The falling figures might have the Raptors worried enough about the massive money still owed to Siakam ($136.9 million through 2023-24) to consider a swap, and the Hawks should be ready to pounce. Any issues he has with shot-creation might be swept under the rug if he were added to a high-powered Atlanta attack with Young, Bogdan Bogdanovic, Danilo Gallinari, Rajon Rondo and Cam Reddish all keeping the scoreboard moving.
Aron Baynes can handle spot starts at center or move into a depth role if Onyeka Okongwu eventually forces his way into the opening group. Matt Thomas and his career 47.7 percent connection rate from three has spark-plug potential as a catch-and-launch gunner.
Toronto, meanwhile, might see its sluggish start and future uncertainty—the books were wiped clean for a Giannis Antetokounmpo pursuit that can't happen now—as a reason to retool. The incoming package might be slightly focused on the future, but it could be more of a reload than a rebuild.
John Collins is 23 years old and last season was one of just four players to average 20 points and 10 boards. De'Andre Hunter is suddenly scorching on offense and could form a ferocious defensive combo with OG Anunoby. Kevin Huerter is a net-shredder. Clint Capela can control the interior. Tony Snell is...well, an expiring $12.2 million salary.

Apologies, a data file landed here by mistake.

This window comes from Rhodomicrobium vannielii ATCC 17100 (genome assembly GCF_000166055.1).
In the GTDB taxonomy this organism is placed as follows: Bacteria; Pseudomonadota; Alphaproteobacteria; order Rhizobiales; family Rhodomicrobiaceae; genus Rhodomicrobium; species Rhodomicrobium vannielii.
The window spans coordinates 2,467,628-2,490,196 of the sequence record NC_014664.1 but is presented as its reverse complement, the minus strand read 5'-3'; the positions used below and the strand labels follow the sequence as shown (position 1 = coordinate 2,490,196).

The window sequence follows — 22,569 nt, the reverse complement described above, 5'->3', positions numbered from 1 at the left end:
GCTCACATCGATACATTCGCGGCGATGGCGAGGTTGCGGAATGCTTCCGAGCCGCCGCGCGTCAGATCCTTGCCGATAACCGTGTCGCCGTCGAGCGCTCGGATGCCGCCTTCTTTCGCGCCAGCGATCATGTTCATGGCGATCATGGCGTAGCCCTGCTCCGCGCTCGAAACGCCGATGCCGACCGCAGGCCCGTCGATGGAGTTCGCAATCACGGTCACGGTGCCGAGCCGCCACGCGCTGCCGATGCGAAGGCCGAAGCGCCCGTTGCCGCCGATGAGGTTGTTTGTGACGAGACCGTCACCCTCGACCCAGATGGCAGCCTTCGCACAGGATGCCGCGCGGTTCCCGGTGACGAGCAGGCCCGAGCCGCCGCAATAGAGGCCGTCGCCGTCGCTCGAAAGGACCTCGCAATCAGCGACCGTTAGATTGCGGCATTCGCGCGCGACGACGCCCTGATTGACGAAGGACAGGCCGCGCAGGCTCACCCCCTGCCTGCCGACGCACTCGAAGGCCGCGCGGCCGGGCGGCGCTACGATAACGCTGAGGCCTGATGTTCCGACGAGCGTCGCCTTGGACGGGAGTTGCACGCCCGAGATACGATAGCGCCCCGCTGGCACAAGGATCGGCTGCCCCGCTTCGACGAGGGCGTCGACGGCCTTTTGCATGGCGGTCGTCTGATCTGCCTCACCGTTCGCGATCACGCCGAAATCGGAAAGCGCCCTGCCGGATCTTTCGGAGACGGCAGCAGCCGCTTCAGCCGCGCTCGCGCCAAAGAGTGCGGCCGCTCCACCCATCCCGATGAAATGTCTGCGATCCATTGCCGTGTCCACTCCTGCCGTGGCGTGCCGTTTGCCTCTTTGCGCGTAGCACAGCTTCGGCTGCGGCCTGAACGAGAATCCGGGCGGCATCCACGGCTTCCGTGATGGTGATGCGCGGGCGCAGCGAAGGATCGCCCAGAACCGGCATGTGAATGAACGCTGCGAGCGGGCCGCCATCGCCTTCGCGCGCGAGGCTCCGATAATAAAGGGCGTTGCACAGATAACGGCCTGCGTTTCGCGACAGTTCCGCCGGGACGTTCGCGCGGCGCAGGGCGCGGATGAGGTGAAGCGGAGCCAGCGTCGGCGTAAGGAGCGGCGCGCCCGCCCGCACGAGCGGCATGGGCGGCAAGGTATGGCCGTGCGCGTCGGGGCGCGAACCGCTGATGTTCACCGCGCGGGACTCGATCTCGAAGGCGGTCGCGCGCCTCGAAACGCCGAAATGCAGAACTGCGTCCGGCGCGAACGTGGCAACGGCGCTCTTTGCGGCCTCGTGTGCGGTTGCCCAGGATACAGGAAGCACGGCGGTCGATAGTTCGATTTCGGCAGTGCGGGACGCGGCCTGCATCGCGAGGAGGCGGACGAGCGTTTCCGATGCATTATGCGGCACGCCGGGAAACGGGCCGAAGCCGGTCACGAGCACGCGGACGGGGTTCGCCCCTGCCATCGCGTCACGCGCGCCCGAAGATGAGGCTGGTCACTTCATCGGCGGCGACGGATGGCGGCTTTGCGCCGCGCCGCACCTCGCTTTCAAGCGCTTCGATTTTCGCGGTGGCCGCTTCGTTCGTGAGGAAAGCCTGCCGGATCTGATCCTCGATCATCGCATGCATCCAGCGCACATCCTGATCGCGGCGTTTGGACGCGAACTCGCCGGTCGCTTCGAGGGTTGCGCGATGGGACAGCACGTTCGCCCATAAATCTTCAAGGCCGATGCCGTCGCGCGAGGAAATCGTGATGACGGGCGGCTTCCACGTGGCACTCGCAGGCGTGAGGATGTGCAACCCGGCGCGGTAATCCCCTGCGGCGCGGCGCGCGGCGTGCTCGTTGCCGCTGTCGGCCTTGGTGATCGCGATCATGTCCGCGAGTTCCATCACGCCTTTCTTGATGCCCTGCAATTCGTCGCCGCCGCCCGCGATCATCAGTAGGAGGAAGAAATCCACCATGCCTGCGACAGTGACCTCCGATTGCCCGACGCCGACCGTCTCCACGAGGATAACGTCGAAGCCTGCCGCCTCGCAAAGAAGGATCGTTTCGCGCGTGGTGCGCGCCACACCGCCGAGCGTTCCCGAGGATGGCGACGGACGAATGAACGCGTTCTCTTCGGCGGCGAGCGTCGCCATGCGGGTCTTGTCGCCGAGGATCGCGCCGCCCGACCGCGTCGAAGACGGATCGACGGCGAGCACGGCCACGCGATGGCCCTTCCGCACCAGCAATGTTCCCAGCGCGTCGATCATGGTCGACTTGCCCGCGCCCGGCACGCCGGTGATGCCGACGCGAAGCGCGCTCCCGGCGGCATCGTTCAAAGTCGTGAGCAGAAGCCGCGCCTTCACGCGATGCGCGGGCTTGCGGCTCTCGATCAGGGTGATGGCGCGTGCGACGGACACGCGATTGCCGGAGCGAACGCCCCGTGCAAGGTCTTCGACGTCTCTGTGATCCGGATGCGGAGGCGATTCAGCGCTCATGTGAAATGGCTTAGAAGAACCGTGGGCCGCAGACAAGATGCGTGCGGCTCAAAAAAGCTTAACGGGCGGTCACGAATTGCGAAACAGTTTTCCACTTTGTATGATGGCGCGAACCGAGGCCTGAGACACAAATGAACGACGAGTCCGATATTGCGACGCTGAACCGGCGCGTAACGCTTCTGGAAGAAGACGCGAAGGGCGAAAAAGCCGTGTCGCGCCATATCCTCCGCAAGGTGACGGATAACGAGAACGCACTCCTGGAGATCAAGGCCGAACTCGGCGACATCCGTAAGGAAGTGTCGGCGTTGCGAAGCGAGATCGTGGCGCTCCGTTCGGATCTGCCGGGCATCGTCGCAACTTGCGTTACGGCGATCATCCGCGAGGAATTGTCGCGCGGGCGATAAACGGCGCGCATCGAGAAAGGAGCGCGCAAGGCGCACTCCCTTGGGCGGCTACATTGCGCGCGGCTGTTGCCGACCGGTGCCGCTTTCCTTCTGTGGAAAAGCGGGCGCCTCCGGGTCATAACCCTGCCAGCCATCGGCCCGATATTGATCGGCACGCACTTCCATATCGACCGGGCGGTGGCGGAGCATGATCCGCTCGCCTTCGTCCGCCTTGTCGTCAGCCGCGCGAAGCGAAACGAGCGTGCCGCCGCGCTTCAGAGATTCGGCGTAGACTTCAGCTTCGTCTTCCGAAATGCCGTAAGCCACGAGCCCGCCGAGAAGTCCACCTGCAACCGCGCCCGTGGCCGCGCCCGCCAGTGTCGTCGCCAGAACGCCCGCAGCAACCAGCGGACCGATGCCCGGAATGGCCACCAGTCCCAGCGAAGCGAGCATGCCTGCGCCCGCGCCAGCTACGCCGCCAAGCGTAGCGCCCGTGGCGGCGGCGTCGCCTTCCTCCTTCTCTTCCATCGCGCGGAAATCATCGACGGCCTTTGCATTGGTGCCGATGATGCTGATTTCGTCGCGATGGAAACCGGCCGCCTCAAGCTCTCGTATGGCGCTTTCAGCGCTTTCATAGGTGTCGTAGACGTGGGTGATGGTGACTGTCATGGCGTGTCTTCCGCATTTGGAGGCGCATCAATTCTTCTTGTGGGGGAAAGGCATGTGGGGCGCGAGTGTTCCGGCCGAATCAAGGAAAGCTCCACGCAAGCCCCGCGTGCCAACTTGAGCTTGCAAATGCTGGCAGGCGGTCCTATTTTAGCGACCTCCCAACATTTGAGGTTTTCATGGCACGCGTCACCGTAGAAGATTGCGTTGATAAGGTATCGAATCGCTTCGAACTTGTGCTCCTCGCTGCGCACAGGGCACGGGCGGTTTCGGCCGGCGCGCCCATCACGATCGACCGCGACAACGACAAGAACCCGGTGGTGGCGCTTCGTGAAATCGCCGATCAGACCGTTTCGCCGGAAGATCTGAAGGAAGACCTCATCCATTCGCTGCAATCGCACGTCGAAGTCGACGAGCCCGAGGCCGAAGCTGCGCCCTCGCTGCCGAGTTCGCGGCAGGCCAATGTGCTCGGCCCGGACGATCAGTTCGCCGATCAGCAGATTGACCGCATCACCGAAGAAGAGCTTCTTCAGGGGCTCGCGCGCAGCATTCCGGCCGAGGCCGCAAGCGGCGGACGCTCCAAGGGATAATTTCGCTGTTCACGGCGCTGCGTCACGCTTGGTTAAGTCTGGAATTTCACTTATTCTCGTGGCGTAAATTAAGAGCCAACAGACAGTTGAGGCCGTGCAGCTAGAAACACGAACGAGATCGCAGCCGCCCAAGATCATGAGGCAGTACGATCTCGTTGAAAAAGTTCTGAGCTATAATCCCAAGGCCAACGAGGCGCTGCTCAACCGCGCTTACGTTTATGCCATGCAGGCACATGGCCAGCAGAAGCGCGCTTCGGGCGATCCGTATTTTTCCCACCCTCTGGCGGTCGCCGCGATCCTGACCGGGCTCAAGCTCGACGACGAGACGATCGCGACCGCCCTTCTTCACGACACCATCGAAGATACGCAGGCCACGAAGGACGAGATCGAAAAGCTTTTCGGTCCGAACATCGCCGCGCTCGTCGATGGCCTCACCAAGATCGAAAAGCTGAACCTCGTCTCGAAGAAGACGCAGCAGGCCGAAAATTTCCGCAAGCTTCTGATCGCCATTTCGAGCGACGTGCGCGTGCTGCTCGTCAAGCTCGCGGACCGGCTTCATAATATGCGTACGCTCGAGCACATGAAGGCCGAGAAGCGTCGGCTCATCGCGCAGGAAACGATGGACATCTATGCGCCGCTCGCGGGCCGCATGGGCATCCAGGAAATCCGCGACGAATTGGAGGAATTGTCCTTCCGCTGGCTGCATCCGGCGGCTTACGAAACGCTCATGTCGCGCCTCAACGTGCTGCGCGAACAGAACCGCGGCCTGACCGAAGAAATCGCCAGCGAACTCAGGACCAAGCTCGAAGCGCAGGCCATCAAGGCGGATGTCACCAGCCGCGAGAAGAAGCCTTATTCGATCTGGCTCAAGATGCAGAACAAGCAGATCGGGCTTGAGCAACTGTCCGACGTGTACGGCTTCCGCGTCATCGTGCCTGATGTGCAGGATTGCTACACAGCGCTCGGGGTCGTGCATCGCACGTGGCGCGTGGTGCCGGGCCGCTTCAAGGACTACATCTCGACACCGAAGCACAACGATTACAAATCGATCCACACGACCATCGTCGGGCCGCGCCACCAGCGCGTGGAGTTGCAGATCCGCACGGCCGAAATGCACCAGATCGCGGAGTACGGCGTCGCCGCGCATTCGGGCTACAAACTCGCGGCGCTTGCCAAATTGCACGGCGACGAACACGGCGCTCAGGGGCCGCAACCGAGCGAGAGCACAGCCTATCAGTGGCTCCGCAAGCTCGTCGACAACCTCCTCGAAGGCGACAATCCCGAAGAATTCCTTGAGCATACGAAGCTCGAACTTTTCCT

Surprise Winner of the Harden Sweepstakes
Chicago Bulls receive: James Harden and Ben McLemore
Houston Rockets receive: Zach LaVine, Coby White, Lauri Markkanen, Cristiano Felicio, 2021 first-round pick, 2023 first-round pick (top-three protected) and 2025 first-round pick (top-five protected)
With James Harden scoring at rates unseen since Michael Jordan, why not send his talents to the city in which His Airness once reigned supreme?
Sure, this doesn't automatically thrust The Beard into the championship conversation, as Chicago doesn't meet his desired request as a ready-made contender. But it's not like the cupboards inside the United Center would be stripped clean prior to his arrival.
Chicago could still divvy up its forward minutes between Otto Porter Jr., Patrick Williams, Thaddeus Young and Chandler Hutchison. Wendell Carter Jr. and Daniel Gafford would still man the middle. Harden would grab one starting guard spot, and the other could go to Ben McLemore, Tomas Satoransky or Garrett Temple, with the other two slotting in behind them for depth.
This roster could be formidable sooner than later—maybe not best-in-the-East good but perhaps in the tier right behind if Chicago can fast-track the development of its remaining youth. Harden could play all the hero ball he wants, and the Bulls would provide enough floor-spacing safety valves to give him distributing options. If their frontcourt's length and athleticism deliver respectable defense, Chicago could realistically set its sights on a trip to the second round.
Get there, and it might be a few fortunate breaks away from the conference finals. Maybe that will ring uber-optimistic to some, but it's James Freakin' Harden. He's a walking top-10 offense and never more than 48 minutes away from an unbelievable stat line.